Standard interview, or Racism?

I am starting week 2 at the Rutba House. I spent this past week looking for jobs, and let me tell you, even though I only did it for a few days, I feel for people who spend weeks and months looking for employment. It’s a pretty humbling experience to walk into place after place and ask, “Are you hiring?”

My final inquiry was at a TGI Friday’s. I had heard they were hiring, so I went in to ask for an application. I filled it out and they were doing interviews that day as well. As I walked to do the interview, I heard another candidate being interviewed. He was black, about my age, not dressed particularly nicely, but certainly not badly. He was being interviewed by a white man in a tie. I overheard the manager (white guy) say, “We usually only hire people with serving experience as servers.” My immediate thought was, “Darn, cause I don’t have any experience either, so maybe they won’t want me.”

I had my interview next, with a different woman at first. She really liked me, and recommended that I apply as a host, since I didn’t have experience as a server and because my prior experiences fit me better for that. She leaves so that the manager (white guy) can interview me futher and all. He comes over and immediately says that he thinks I should be a server. *Flashes through my head* “Why didn’t he care about my experience??” He recommends me for waiter over host despite my inexperience, while questioning the other guys experience.

I don’t know if this was conscious, or even racism at all. I really hope it wasn’t. I like to think that they thought my overall personality was a better fit and it didn’t matter about my experience. But in the back of my mind, or really the fore, I think there was something going on. There’s no way to know, but I guess this could be my introduction to the South. Even if it wasn’t, how many other times does this happen in other places?

I honestly didn’t think I would see racism so soon (or what could be racism). But then I did something stupid myself. Walking through my neighborhood, I saw a bunch of guys hanging out in the middle of the street, and I was intimidated. They were young and black. So, I walked a different way. It wasn’t conciously because of their race, but seeing the racism at the restaurant and then turning and realizing that I myself am still so full of sin was quite a humbling experience. It reminds me of that scene in Crash, where the white cop who got so upset about the racism he saw ended up shooting the black kid because he assumed he was dangerous.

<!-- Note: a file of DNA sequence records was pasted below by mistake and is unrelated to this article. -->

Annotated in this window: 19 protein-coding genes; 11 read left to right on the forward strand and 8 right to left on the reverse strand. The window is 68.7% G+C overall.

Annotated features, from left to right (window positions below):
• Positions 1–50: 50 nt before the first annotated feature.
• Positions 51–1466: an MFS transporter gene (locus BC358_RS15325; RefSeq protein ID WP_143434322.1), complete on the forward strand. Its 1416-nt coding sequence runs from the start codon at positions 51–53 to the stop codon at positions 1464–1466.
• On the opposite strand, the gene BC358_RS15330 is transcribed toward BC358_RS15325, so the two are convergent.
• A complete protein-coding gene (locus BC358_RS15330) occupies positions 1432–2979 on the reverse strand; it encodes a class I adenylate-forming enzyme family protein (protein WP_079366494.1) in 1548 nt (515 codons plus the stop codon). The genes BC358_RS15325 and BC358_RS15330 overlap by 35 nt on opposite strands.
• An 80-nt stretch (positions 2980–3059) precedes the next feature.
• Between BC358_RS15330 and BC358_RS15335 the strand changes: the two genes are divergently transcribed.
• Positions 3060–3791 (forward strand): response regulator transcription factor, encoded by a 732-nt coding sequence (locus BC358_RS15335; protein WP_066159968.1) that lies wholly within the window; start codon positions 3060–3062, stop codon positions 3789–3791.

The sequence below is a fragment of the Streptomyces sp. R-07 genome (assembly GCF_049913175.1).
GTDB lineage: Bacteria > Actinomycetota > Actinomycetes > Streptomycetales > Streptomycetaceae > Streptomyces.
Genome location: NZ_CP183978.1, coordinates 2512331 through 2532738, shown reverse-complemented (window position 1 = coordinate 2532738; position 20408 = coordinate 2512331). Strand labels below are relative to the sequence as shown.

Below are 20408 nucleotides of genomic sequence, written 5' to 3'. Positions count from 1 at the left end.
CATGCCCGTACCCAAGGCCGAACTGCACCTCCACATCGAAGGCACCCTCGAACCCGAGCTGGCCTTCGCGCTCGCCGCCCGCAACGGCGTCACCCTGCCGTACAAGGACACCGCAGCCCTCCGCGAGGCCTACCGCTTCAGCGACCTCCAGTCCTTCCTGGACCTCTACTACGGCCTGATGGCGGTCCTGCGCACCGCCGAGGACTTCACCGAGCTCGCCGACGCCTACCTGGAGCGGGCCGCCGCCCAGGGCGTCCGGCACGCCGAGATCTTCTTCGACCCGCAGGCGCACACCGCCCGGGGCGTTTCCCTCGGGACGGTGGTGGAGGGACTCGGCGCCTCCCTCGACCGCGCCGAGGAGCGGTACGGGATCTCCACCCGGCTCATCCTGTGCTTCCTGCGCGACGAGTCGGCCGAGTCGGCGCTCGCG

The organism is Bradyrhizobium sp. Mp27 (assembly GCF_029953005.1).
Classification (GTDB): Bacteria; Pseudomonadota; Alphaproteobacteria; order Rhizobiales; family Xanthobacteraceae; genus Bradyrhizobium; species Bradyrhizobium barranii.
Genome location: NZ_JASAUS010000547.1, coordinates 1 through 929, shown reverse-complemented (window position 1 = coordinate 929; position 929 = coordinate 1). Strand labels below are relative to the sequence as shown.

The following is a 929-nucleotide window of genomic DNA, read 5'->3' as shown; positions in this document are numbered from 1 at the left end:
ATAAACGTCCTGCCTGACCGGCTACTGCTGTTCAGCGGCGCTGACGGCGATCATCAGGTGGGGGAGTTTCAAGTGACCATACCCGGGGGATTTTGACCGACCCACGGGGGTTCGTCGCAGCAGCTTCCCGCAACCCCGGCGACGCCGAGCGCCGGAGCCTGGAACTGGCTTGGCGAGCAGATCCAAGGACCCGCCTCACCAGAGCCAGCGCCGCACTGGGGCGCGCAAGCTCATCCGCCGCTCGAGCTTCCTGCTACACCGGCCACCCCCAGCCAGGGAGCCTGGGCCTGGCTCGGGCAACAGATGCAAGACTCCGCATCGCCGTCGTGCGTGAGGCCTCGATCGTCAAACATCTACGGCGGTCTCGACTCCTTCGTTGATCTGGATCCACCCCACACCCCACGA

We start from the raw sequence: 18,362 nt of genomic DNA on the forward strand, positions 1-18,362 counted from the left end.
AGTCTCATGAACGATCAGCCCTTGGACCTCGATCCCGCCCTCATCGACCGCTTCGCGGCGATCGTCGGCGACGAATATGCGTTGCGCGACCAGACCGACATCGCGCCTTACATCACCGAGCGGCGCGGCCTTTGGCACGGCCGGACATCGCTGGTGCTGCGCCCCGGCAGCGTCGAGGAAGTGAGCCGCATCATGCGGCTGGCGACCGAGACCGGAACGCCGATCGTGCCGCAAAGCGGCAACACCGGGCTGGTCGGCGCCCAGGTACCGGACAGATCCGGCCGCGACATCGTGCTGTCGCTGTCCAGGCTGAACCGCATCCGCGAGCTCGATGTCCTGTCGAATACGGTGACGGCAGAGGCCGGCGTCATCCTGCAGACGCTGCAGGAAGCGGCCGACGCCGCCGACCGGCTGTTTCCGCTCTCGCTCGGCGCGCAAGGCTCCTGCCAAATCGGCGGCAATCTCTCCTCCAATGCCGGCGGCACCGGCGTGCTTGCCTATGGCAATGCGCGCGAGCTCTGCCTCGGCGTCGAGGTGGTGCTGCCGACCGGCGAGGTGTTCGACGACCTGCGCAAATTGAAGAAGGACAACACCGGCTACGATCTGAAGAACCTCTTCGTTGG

It was a reminder of my brokenness and my need for daily conversion. Each day I must repent and turn toward Christ.

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One comment

  1. Christian Beyer · August 26, 2008

    Could’ve been racism. But you never saw the guy’s resume – maybe he had six jobs in the last six months. Or maybe the guy’s app was full of spelling errors or was incomplete. Or maybe during the interview he picked his nose.

    You’re going to find racist employment practices. Your aren’t likely to find many being practiced by national companies, like Carlson (who owns Friday’s) or Brinker or Darden or McDonalds or even (gasp) Denny’s (anymore). Even in the South.

    A big part of the problem we have in addressing racism is that those of us who are in tune with it’s symptoms often jump to the wrong conclusions. For example, if a newcomer walked into CRCC on a Sunday morning what would he see? What was the demographic like? Representative of the metropolitan DC area? What did those Sunday school classrooms look like?

    “White bread”. With just a smattering of color. In the old days we someone might of said ‘tokenism’. But you and I know that’s not the case at all. Even so,what King said abut the most segregated hour in America still holds true. If only the church could be more like TGIFridays when it comes to diversity.

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